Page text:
Stochastics can be calculated for any time period. Choosing the right time period for the stochastics is similar to choosing the right number of days for a moving average. In effect, stochastics is a trend-following method since its lines will cross after tops and bottoms have been made. Choosing too short a time period will make the stochastics so sensitive that it becomes virtually worthless. If the time period is too long, it is too slow to turn and too insensitive to be useful.

Stochastics signals

Both bearish and bullish divergence are shown on the accompanying S&P chart. There's bearish divergence in late February when S&P prices make a new high but the %D line stays far below its winter high. This divergence accurately warned that a top was forming. An equally good signal of a bottom was the bullish divergence during the spring. The S&P was making new lows into early May, but the %D line held above the lows made during March.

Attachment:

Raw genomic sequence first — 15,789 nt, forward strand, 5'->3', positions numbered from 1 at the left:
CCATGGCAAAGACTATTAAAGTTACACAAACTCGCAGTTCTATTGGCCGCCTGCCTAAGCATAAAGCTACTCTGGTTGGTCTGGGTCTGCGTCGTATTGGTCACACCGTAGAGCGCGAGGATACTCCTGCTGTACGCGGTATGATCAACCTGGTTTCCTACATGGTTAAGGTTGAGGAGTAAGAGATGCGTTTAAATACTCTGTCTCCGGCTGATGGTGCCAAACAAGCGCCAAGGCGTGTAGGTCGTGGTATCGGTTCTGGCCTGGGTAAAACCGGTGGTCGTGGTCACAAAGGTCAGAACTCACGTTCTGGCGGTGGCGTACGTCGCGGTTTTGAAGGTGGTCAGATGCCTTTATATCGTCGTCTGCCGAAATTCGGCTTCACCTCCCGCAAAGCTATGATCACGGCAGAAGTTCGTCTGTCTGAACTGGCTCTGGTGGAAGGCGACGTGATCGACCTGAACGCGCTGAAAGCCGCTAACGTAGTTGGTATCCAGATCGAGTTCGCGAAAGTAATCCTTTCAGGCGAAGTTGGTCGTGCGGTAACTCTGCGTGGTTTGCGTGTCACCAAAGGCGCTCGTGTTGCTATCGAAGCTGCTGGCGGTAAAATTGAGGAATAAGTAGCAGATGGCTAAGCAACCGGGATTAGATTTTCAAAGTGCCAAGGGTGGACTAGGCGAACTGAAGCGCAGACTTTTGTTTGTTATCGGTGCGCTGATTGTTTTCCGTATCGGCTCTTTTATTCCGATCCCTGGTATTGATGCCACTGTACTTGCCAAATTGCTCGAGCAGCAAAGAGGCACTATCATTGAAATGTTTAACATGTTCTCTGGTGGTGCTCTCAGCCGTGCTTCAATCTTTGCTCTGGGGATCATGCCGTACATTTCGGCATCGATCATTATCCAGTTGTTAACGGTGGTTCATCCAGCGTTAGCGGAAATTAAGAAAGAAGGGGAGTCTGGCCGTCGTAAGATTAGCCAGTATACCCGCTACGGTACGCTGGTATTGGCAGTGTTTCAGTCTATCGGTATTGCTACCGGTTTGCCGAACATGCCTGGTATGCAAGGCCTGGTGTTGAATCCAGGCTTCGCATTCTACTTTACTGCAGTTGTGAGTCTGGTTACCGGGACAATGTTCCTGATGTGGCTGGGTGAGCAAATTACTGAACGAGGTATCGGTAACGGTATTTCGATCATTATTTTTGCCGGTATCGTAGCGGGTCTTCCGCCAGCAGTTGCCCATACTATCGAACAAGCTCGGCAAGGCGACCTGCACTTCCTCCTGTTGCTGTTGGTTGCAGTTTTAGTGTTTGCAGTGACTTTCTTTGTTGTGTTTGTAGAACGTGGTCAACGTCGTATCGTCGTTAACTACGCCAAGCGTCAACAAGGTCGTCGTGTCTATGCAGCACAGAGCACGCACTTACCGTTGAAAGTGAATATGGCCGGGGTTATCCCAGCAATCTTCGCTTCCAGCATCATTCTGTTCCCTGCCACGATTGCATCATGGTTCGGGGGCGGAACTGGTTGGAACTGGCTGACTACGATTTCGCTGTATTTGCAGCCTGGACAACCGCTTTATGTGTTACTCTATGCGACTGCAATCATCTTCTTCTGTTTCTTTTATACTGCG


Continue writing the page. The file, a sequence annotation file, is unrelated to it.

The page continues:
Overbought/oversold zones

Markets seldom go straight in one direction without a pause or correction. When prices move up and appear to be ready to correct, the market is called overbought. When prices have been moving down and appear to be ready to rebound, the market is oversold. As a mathematical representation of a market's overbought or oversold condition, stochastics tells you when prices have gone too far in one direction.

Values above 75 (in the shaded area) indicate the overbought zone. Values below 25 (also shaded) indicate the oversold zone. (Some traders prefer using 80 and 20 as the parameters for overbought and oversold markets.) In sustained moves, stochastics values may remain in these shaded areas for extended lengths of time.